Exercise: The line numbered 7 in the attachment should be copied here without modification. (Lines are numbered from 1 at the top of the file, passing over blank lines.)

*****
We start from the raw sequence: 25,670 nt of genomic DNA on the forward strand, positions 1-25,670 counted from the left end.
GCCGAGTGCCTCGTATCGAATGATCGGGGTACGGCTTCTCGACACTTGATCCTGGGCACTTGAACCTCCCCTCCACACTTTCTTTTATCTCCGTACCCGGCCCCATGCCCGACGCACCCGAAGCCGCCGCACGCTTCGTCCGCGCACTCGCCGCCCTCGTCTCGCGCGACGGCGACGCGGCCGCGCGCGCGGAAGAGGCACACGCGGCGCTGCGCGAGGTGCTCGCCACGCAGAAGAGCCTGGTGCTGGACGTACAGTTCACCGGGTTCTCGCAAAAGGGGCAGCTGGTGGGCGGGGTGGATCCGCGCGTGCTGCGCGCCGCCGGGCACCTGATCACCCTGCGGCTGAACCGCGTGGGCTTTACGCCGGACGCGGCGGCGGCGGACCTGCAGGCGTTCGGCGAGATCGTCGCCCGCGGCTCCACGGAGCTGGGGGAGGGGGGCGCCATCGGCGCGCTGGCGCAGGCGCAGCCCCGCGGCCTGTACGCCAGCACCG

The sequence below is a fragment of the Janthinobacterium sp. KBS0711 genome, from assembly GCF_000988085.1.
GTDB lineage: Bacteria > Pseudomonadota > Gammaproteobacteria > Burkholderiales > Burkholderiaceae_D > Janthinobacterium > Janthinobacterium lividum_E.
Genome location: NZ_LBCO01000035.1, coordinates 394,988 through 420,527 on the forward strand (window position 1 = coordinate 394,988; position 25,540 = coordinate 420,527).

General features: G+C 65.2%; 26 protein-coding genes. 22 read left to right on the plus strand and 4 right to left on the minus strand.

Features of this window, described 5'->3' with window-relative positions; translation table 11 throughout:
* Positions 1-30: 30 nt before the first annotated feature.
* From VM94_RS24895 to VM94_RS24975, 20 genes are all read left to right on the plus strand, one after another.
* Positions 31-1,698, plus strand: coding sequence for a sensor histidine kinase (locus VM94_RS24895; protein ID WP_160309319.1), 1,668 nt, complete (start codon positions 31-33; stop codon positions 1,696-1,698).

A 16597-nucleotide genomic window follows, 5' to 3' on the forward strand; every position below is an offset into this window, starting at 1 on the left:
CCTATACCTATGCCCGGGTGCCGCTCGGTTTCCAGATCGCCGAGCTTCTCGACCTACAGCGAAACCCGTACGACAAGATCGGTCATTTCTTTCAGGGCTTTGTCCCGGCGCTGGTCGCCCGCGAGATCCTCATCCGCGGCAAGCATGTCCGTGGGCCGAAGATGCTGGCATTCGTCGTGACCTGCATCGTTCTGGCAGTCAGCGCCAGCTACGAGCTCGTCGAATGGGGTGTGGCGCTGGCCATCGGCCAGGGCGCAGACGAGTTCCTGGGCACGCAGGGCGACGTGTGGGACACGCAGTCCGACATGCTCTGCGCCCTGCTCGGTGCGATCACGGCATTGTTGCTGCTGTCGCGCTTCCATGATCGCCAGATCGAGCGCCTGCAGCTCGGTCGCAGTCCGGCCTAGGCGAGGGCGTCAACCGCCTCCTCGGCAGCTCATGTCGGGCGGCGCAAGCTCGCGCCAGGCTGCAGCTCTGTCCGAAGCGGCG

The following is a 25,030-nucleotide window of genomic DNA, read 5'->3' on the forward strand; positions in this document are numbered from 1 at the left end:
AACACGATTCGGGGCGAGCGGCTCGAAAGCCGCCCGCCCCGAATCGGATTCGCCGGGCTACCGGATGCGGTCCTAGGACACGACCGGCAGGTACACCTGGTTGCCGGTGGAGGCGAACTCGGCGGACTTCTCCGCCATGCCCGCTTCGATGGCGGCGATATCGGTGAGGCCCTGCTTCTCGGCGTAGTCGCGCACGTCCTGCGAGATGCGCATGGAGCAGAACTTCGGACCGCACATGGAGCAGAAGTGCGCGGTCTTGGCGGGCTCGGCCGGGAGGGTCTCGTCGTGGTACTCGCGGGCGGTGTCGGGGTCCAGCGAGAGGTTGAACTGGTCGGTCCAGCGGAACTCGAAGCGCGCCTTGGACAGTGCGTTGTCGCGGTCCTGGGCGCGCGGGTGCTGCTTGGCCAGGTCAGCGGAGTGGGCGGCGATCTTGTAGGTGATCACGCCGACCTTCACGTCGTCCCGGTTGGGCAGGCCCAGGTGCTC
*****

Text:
Features of this window, described 5'->3' with window-relative positions; translation table 11 throughout: